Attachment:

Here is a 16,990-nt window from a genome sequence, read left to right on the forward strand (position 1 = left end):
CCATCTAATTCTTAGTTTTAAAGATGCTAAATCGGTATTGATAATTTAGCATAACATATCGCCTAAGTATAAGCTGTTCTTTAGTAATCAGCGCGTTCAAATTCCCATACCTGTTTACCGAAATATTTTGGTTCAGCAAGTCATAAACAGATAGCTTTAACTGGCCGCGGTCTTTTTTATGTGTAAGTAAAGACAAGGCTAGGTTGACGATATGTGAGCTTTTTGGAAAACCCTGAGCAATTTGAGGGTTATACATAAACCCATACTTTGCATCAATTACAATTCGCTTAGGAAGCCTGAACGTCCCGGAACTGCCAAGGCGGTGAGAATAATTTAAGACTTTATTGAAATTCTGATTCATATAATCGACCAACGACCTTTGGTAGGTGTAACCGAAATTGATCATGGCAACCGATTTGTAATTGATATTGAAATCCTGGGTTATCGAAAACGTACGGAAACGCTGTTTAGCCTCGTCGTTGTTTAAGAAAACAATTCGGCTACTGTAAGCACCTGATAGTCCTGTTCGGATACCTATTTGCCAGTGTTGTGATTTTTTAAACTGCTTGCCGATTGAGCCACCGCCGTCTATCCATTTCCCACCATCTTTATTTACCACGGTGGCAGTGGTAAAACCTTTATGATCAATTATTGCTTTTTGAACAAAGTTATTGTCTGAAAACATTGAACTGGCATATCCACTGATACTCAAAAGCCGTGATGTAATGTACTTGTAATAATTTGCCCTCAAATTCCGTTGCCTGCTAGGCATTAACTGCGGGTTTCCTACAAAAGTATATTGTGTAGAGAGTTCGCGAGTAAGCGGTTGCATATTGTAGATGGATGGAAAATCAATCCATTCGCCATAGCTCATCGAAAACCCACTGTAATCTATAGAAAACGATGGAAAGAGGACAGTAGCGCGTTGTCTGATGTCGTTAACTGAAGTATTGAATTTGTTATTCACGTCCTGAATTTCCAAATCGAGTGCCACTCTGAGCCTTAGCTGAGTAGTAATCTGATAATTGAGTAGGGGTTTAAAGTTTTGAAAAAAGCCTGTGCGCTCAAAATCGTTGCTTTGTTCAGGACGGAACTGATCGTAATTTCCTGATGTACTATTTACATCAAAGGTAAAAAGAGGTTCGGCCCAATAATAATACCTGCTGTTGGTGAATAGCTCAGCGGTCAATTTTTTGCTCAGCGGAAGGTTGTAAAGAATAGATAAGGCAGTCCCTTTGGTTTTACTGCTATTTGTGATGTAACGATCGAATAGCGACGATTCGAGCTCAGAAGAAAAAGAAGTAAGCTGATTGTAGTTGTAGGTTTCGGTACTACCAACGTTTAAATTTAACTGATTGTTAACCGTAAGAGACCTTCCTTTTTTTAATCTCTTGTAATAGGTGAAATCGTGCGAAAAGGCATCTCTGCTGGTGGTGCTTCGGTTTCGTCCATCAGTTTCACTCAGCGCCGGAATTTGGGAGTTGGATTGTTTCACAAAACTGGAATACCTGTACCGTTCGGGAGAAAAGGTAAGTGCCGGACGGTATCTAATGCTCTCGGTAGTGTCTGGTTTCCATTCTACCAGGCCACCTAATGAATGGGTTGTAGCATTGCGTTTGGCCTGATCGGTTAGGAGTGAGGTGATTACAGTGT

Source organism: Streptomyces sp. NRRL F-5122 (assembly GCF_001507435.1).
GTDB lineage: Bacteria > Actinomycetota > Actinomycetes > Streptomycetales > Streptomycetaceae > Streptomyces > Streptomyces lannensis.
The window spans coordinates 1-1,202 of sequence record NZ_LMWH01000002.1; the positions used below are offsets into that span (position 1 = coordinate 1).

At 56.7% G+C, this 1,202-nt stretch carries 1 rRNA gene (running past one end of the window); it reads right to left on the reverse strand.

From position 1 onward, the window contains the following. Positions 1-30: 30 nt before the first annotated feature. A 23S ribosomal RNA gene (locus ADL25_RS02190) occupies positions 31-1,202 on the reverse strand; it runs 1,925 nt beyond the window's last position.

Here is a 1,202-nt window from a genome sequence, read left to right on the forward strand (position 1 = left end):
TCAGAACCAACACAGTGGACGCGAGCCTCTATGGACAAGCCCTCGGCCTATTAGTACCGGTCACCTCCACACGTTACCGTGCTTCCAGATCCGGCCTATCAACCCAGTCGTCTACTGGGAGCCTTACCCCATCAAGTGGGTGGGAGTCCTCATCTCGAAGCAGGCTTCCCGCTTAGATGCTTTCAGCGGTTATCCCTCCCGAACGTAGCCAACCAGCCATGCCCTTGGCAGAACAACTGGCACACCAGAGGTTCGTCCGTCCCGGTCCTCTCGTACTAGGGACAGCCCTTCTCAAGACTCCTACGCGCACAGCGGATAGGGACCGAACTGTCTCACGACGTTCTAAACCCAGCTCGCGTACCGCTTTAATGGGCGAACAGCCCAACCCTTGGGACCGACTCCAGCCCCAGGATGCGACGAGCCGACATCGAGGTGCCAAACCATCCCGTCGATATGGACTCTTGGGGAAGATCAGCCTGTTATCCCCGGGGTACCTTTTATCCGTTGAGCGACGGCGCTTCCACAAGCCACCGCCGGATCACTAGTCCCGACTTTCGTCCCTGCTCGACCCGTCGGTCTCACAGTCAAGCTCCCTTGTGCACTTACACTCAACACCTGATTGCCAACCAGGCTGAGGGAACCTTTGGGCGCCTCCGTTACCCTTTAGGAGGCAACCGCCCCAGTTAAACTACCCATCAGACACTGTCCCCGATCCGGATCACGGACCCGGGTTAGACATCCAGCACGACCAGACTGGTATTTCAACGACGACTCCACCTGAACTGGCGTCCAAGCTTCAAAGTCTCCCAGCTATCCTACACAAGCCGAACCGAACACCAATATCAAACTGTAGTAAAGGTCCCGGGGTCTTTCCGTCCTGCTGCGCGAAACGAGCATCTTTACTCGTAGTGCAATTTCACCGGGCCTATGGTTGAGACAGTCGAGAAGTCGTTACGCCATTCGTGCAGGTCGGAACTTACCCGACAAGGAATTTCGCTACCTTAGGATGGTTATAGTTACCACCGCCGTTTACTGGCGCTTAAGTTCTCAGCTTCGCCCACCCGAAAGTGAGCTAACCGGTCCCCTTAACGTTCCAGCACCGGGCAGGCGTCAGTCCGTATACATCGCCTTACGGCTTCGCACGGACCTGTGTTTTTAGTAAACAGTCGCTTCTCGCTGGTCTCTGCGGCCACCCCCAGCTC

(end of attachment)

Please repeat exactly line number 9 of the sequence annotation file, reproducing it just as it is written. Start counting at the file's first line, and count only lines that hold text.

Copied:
TCAGAACCAACACAGTGGACGCGAGCCTCTATGGACAAGCCCTCGGCCTATTAGTACCGGTCACCTCCACACGTTACCGTGCTTCCAGATCCGGCCTATCAACCCAGTCGTCTACTGGGAGCCTTACCCCATCAAGTGGGTGGGAGTCCTCATCTCGAAGCAGGCTTCCCGCTTAGATGCTTTCAGCGGTTATCCCTCCCGAACGTAGCCAACCAGCCATGCCCTTGGCAGAACAACTGGCACACCAGAGGTTCGTCCGTCCCGGTCCTCTCGTACTAGGGACAGCCCTTCTCAAGACTCCTACGCGCACAGCGGATAGGGACCGAACTGTCTCACGACGTTCTAAACCCAGCTCGCGTACCGCTTTAATGGGCGAACAGCCCAACCCTTGGGACCGACTCCAGCCCCAGGATGCGACGAGCCGACATCGAGGTGCCAAACCATCCCGTCGATATGGACTCTTGGGGAAGATCAGCCTGTTATCCCCGGGGTACCTTTTATCCGTTGAGCGACGGCGCTTCCACAAGCCACCGCCGGATCACTAGTCCCGACTTTCGTCCCTGCTCGACCCGTCGGTCTCACAGTCAAGCTCCCTTGTGCACTTACACTCAACACCTGATTGCCAACCAGGCTGAGGGAACCTTTGGGCGCCTCCGTTACCCTTTAGGAGGCAACCGCCCCAGTTAAACTACCCATCAGACACTGTCCCCGATCCGGATCACGGACCCGGGTTAGACATCCAGCACGACCAGACTGGTATTTCAACGACGACTCCACCTGAACTGGCGTCCAAGCTTCAAAGTCTCCCAGCTATCCTACACAAGCCGAACCGAACACCAATATCAAACTGTAGTAAAGGTCCCGGGGTCTTTCCGTCCTGCTGCGCGAAACGAGCATCTTTACTCGTAGTGCAATTTCACCGGGCCTATGGTTGAGACAGTCGAGAAGTCGTTACGCCATTCGTGCAGGTCGGAACTTACCCGACAAGGAATTTCGCTACCTTAGGATGGTTATAGTTACCACCGCCGTTTACTGGCGCTTAAGTTCTCAGCTTCGCCCACCCGAAAGTGAGCTAACCGGTCCCCTTAACGTTCCAGCACCGGGCAGGCGTCAGTCCGTATACATCGCCTTACGGCTTCGCACGGACCTGTGTTTTTAGTAAACAGTCGCTTCTCGCTGGTCTCTGCGGCCACCCCCAGCTC